Insurance Q&A: “Are online insurance quotes accurate?”
The internet has changed the face of insurance sales. Millions of Americans are hitting the web to do their insurance shopping nowadays.
And like everything else viewed and purchased on the internet, you can win or lose depending on how you go about the process.
This leads a lot of our readers to ask if online insurance quotes are reliable or accurate. There’s an old adage that comes to mind every time we here at TTAI get asked this question. “You get out of life what you put into it.”
The same can be said for online insurance quotes.
Today’s insurance rating is a far cry from the days when there was one rate for a person based solely on the driver’s age and the type of car they drove.
Insurance agents used to manually calculate rates using “rating manuals” at their desk. They would ask you three or four questions and give you the rate in person.
Now it’s all done on computers, with the agent entering several bits of information into a company’s software before the computer spits out the quote.
That said, the process can certainly be accomplished accurately via the internet by having you fill in the information instead of the agent.
How Do I Get an Accurate Insurance Quote?
The accuracy of your insurance quote will depend on how much (and the quality of) the information entered into the computer software. Below are some tips to ensure an accurate insurance premium quote.
Credit History: Your credit history, known as an insurance score for our purposes, will weigh heavily on your final premium.
Insurance scores are unique to the individual, so putting in a fake name or birth date will likely result in a premium that’s nowhere near accurate.
It’s best to provide your social security number, which can be scary over the internet. Just be sure to verify the website you are using is secure. If you are not sure (by reading the fine print) simply move on to the next website. There are thousands of sites out there, so it shouldn’t be difficult to find reliable ones.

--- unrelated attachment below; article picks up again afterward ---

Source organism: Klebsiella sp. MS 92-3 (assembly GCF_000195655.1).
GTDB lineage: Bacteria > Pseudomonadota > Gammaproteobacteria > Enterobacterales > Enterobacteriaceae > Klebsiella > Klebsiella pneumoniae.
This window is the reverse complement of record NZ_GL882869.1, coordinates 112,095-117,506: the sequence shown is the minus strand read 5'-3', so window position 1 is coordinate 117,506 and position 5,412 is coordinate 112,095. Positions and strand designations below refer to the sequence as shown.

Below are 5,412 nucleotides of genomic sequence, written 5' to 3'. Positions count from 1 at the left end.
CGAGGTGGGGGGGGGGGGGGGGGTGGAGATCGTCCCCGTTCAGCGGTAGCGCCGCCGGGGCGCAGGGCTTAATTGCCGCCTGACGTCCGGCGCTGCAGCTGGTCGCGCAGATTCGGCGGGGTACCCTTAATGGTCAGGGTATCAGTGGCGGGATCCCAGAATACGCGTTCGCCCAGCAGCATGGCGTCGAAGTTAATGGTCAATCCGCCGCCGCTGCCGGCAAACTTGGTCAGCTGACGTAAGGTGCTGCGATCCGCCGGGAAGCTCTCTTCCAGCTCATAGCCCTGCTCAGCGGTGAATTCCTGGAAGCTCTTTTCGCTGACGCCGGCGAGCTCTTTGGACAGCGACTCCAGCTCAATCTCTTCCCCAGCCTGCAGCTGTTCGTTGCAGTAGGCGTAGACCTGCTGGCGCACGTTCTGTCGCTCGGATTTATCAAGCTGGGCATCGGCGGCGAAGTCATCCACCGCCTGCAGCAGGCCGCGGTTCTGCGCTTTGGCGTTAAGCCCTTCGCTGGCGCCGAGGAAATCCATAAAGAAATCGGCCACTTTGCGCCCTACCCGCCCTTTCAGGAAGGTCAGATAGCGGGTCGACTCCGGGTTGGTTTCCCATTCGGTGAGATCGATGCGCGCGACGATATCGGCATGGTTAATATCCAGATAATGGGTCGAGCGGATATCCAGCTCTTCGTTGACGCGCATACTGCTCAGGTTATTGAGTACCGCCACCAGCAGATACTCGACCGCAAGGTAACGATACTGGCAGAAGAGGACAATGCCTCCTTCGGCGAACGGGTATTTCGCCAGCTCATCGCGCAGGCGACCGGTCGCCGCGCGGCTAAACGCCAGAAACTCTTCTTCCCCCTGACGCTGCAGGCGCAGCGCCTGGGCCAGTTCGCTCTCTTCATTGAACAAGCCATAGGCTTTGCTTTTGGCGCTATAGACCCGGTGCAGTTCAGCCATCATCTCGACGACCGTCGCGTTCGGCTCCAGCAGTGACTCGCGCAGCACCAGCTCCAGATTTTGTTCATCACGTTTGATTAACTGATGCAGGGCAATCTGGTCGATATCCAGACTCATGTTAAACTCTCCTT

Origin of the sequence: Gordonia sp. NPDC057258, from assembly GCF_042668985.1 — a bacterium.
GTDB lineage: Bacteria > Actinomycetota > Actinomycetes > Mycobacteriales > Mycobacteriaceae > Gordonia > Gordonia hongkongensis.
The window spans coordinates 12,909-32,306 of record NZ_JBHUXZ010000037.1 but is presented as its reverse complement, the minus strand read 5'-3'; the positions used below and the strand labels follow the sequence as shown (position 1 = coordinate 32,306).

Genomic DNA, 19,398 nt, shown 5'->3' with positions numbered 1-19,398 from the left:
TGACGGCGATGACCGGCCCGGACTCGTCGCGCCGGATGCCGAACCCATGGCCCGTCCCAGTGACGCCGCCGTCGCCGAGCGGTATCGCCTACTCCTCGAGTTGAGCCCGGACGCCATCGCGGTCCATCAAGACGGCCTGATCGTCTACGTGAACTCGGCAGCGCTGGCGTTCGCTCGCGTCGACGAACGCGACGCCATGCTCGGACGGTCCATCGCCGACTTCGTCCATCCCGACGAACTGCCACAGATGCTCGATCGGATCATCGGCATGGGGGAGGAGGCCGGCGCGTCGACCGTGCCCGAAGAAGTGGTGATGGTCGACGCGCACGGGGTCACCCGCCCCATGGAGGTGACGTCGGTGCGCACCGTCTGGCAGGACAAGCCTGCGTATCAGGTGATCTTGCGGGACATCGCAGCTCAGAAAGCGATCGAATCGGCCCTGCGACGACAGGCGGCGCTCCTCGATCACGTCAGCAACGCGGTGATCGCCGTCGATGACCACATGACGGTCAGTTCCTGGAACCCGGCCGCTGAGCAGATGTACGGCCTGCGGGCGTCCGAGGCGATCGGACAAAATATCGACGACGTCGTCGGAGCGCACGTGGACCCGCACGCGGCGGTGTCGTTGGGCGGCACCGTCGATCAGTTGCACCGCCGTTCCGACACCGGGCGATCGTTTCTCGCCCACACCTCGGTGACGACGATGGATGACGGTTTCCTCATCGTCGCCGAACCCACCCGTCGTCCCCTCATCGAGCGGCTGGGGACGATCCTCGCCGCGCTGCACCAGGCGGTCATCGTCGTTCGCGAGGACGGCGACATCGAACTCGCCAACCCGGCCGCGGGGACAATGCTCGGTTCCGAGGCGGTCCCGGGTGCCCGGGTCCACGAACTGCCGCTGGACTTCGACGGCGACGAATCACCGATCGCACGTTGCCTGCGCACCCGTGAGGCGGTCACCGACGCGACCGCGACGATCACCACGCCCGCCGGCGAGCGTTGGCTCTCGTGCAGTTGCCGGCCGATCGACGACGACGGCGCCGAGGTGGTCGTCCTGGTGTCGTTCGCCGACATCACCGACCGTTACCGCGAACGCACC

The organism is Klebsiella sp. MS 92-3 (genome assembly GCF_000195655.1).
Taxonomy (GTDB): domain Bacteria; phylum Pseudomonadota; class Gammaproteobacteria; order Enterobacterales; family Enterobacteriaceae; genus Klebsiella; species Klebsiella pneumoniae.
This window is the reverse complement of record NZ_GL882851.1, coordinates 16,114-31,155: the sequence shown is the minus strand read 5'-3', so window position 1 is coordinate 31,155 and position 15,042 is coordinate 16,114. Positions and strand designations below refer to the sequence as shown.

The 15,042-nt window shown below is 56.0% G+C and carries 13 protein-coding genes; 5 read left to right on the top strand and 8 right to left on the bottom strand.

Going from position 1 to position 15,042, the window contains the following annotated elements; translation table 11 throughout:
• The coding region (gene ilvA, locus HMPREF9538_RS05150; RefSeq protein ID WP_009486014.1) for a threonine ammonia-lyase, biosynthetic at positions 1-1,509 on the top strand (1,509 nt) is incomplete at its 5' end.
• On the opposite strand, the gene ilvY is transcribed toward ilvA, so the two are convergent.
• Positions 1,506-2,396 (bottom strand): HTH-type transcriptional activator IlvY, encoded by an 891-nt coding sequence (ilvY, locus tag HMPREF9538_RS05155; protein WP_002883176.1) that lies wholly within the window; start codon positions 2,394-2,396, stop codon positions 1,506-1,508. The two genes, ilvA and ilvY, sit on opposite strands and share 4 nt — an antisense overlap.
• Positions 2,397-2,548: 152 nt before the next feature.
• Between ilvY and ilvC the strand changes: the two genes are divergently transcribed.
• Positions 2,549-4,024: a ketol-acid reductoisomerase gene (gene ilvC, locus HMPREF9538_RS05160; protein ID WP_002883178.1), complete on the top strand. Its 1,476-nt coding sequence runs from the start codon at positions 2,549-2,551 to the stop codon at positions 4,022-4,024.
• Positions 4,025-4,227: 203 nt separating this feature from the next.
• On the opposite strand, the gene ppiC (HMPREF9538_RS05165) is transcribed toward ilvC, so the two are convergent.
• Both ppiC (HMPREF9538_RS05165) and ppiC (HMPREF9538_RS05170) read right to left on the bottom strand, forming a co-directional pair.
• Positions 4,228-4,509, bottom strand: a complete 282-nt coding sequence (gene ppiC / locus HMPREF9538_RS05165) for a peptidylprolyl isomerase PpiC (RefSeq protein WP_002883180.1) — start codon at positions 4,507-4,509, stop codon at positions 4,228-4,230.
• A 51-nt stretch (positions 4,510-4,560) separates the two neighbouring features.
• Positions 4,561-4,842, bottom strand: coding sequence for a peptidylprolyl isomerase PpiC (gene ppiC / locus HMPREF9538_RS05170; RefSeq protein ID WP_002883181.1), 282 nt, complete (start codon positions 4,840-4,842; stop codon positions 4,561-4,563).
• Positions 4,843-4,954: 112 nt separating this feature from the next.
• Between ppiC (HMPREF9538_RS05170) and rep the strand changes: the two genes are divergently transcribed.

*Be certain to provide a two-year address history if you aren’t willing to pony up the social security number. Insurers can sometimes locate your insurance score using your address.
Vehicle VIN Number: Is your 2006 Mustang the base model or a 500-horsepower monster with a convertible top? The difference in premium is huge, so be sure you provide the correct model to get the correct premium returned.
Providing your vehicle’s unique VIN number while quoting will ensure no surprises when you go to actually purchase the policy (which cannot be done without a VIN).
Driving History: Insurers review your MVR, C.L.U.E. report, and in some instances a CARFAX report to determine your final rate. Most insurers review a three to five year history of tickets and insurance claims (whether your fault or not) for every driver listed on the policy.
Leave off a speeding ticket or forget about the accident your wife had two-and-a-half years ago, and you’ll get an unwelcome surprise when these reports are eventually ordered.
Don’t assume the reports are ordered at any given point unless you are told they have been. These reports cost the insurer money and are not always ordered until far into the purchasing process to ensure they are not paying for a report when you have not demonstrated seriousness about buying a policy.
Coverage: Make sure you know exactly what coverage you want/need. Speak to an insurance agent or do your research on the internet to determine what coverage you may require.
Getting a bare bones state minimum car insurance policy may look good from a budgeting standpoint, but can come back to bite you at claim time.
A Few Tips
Shop online for insurance quotes to get a good ballpark of what you should be paying for your insurance. Once you know your “ballpark” figure, visit a local independent insurance agent who can shop your rate with several carriers and get you into that ballpark range.
Visiting a captive agent, one who sells insurance for just a single company, will limit you to only one quote. The only way to get a lower premium from this type of agent will require raising deductibles or lowering coverage…which isn’t recommended.